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PG&E CEO: We left Chamber Of Commerce because they lied to us about climate policy; Chu says “it’s wonderful” companies are fleeing the Chamber

By Joe Romm  

"PG&E CEO: We left Chamber Of Commerce because they lied to us about climate policy; Chu says “it’s wonderful” companies are fleeing the Chamber"

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U.S. Energy Secretary Steven Chu on Thursday applauded companies that have quit the U.S. Chamber of Commerce because they disagree with the business group’s climate change policy. “I think it’s wonderful,” Chu told reporters at a solar energy event on the National Mall. He said companies that left the Chamber object “to foot dragging, to denials” and realize that efforts to reduce emissions of greenhouse gasses are “part of our economic future in the United States.”

… “I would encourage the Chamber of Commerce to realize the economic opportunity that the United States can lead in a new industrial revolution,” said Chu, a supporter of alternative fuels and strong regulation of greenhouse gas emissions.

You just can’t keep up with all the news about the nano-Chamber of Commerce.  But here are the key points:

Tom Donohue, the embattled president of the U.S. Chamber of Commerce, today defiantly defended the attacks on clean energy legislation and climate science that have caused a mass exodus of companies from his organization. Donohue told reporters, “We’re not changing where we are,” saying of critics, “Bring ‘em on.” One of the chamber’s sharpest critics is Peter Darbee, chairman, president, and CEO of electric utility Pacific Gas & Electric, which was the first company to quit the chamber after they called for “monkey trials” on climate science. In a recent interview with E&E News, Darbee explained that his company quit the chamber after they repeatedly lied about their approach to climate policy:

“The reason for our departure from the chamber is that we had repeated discussions with the chamber about how the direction they were on was not consistent with our position, in fact, very much at odds. And their response was, “We’ll take care of it. Really, our position and yours, PG&E, are much closer than you believe them to be, and don’t be concerned about that.” And we went down a road over several years, and there was fact after fact, development after development that caused us to believe that fundamentally we had entirely different positions.”

Watch the video at E&E News.

The Chamber claims that federal regulation to limit global warming pollution would “strangle the economy.” and has even called for a “Scopes monkey trial” on the science of global warming. Darbee, not surprisingly, called that “extreme language, certainly not language that we at PG&E were comfortable with.”

This is how the Chamber of Commerce showed its “support” for “strong federal legislation and a binding international agreement to reduce carbon emissions and address climate change” last year:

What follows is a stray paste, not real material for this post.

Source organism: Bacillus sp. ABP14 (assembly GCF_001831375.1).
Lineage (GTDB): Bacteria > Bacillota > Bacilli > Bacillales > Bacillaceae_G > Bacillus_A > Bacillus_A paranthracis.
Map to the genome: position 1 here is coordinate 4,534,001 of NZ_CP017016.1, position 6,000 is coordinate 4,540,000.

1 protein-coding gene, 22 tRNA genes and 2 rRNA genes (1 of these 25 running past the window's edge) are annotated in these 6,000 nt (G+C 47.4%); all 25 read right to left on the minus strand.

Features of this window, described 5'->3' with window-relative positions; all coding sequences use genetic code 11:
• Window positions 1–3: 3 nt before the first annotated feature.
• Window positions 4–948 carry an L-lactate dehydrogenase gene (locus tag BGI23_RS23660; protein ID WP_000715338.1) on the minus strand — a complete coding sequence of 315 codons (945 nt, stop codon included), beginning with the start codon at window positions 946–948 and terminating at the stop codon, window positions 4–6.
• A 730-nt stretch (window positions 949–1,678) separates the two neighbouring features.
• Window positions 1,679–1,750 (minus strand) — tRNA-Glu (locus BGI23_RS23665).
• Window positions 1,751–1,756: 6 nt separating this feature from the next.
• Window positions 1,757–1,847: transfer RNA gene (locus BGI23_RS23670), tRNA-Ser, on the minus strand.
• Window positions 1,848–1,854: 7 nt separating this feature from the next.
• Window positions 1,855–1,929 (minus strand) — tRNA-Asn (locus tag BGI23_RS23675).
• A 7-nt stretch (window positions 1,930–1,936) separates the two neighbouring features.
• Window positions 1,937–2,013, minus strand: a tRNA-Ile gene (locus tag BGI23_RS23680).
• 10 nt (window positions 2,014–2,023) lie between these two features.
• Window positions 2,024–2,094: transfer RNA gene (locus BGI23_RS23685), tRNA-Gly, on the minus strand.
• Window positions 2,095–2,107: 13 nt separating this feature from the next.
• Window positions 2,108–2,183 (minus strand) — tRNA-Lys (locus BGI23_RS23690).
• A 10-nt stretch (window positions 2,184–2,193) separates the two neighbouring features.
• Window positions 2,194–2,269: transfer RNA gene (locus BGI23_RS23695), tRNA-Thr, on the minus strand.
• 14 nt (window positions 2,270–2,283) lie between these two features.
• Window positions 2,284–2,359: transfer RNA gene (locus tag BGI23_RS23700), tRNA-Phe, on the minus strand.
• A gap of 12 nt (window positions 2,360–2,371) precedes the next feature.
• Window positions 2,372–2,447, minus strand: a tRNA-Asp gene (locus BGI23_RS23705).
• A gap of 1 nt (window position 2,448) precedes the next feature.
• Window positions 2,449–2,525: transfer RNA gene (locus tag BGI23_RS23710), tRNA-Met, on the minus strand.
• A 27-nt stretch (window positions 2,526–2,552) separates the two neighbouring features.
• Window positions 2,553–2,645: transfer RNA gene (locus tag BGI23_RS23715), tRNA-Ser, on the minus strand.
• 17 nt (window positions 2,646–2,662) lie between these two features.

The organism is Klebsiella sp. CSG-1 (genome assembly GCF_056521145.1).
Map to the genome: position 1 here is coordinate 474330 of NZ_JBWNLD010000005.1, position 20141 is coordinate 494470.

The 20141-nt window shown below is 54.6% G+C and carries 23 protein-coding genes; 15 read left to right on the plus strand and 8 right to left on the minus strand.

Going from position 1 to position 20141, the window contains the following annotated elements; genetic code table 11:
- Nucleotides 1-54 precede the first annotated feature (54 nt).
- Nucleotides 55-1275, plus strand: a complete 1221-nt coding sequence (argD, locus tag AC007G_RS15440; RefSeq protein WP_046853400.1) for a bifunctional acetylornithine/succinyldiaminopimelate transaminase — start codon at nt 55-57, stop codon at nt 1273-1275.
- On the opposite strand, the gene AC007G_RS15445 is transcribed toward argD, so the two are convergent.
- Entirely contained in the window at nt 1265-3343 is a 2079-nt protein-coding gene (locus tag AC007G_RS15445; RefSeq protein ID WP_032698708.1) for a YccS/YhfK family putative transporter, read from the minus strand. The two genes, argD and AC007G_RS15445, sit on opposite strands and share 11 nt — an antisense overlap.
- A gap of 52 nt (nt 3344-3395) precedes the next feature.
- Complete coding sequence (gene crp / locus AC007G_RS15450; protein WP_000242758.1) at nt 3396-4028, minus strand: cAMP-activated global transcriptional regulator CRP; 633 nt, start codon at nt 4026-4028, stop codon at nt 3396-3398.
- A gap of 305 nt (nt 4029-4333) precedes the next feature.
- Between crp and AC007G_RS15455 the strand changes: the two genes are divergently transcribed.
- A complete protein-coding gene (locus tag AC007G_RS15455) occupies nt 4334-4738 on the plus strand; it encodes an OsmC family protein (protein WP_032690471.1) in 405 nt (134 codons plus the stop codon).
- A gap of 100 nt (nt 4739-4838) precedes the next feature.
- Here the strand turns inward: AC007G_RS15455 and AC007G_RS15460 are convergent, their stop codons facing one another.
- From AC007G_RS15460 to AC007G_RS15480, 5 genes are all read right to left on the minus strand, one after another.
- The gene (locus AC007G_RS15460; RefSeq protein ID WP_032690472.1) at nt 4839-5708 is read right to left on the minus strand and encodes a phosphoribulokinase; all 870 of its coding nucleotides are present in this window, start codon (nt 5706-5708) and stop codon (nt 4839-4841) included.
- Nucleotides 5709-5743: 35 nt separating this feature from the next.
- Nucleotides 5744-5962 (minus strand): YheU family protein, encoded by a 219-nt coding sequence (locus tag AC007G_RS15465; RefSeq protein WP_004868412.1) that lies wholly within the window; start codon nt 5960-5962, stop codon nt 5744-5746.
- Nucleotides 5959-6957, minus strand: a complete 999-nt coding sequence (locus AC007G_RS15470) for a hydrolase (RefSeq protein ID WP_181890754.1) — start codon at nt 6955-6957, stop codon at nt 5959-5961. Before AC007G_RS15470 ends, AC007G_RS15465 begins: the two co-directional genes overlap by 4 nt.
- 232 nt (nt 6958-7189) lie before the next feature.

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‹ Energy and Global Warming News for October 9: Granhom brings 160,000 clean energy jobs to hard-hit Michigan

Obama wins Nobel Peace Prize in part because “the USA is now playing a more constructive role in meeting the great climatic challenges the world is confronting.” Looks like he’ll be going to Copenhagen after all! ›

13 Responses to PG&E CEO: We left Chamber Of Commerce because they lied to us about climate policy; Chu says “it’s wonderful” companies are fleeing the Chamber

  1. Jeff R. says:

    Joe, your headline might go too far. I don’t think Darbee said that the Chamber “lied to them.” I watched the interview and did not hear that, and your quotation does not support your headline.

    [JR: The headline was Wonk Room's, but the transcript that I posted supports the word. I suppose that if they had not clearly lied about so many other things, like their denial and their board policy, you could possibly give them the benefit of the doubt that there was a miscommunication. But they long ago lost any such benefit.]

  2. MarkB says:

    Off-topic: related to the devastating East African drought, Here are a number or regional studies published in climate-related journals on the effects of global warming:

    http://www.climate.org/resources/climate-impacts/hydro/abstracts/regional.html#feddema

    Feddema, Johannes J. 1999. “Future African Water Resources: Interactions between Soil Degradation and Global Warming,” Climatic Change, Vol. 42, No. 3, July, pp. 561-596.
    ABSTRACT:
    “This study uses a well-established water balance methodology to evaluate the relative impact of global warming and soil degradation due to desertification on future African water resources.

    The net result of the combined scenarios is an intensification and extension of drought conditions during dry seasons.”

  3. Leif says:

    Hi Joe. Off topic and expect moderation so post if you want or use as you see fit.
    I commented on the Oregon, Washington dead zone a bit ago. At the time climate change was a possibility.
    New report is more convinced.
    Pacific Ocean ‘dead zone’ in Northwest may be irreversible — latimes.com
    http://www.latimes.com/news/nationworld/
    Reporting from Corvallis, Ore. – An oxygen-depleted “dead zone” the size of New Jersey is starving sea life off the coast of Oregon and Washington and will probably appear there each summer as a result.